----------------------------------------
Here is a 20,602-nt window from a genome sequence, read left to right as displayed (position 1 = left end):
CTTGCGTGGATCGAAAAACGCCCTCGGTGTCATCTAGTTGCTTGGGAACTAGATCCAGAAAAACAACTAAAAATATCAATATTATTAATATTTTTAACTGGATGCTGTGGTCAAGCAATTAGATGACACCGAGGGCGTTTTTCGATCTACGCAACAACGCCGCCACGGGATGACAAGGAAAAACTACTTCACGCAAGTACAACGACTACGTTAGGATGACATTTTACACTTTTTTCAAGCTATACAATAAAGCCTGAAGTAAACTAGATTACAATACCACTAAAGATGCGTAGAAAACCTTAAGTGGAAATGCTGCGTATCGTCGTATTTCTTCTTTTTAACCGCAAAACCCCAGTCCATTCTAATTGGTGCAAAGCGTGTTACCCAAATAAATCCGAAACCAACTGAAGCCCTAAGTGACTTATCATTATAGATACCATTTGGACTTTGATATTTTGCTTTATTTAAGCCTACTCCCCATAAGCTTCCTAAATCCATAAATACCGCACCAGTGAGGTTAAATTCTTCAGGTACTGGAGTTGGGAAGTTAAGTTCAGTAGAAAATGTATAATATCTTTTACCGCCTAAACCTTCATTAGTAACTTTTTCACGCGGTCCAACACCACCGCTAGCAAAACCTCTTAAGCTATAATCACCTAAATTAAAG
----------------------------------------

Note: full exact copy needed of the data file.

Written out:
Here is a 20,602-nt window from a genome sequence, read left to right as displayed (position 1 = left end):
CTTGCGTGGATCGAAAAACGCCCTCGGTGTCATCTAGTTGCTTGGGAACTAGATCCAGAAAAACAACTAAAAATATCAATATTATTAATATTTTTAACTGGATGCTGTGGTCAAGCAATTAGATGACACCGAGGGCGTTTTTCGATCTACGCAACAACGCCGCCACGGGATGACAAGGAAAAACTACTTCACGCAAGTACAACGACTACGTTAGGATGACATTTTACACTTTTTTCAAGCTATACAATAAAGCCTGAAGTAAACTAGATTACAATACCACTAAAGATGCGTAGAAAACCTTAAGTGGAAATGCTGCGTATCGTCGTATTTCTTCTTTTTAACCGCAAAACCCCAGTCCATTCTAATTGGTGCAAAGCGTGTTACCCAAATAAATCCGAAACCAACTGAAGCCCTAAGTGACTTATCATTATAGATACCATTTGGACTTTGATATTTTGCTTTATTTAAGCCTACTCCCCATAAGCTTCCTAAATCCATAAATACCGCACCAGTGAGGTTAAATTCTTCAGGTACTGGAGTTGGGAAGTTAAGTTCAGTAGAAAATGTATAATATCTTTTACCGCCTAAACCTTCATTAGTAACTTTTTCACGCGGTCCAACACCACCGCTAGCAAAACCTCTTAAGCTATAATCACCTAAATTAAAG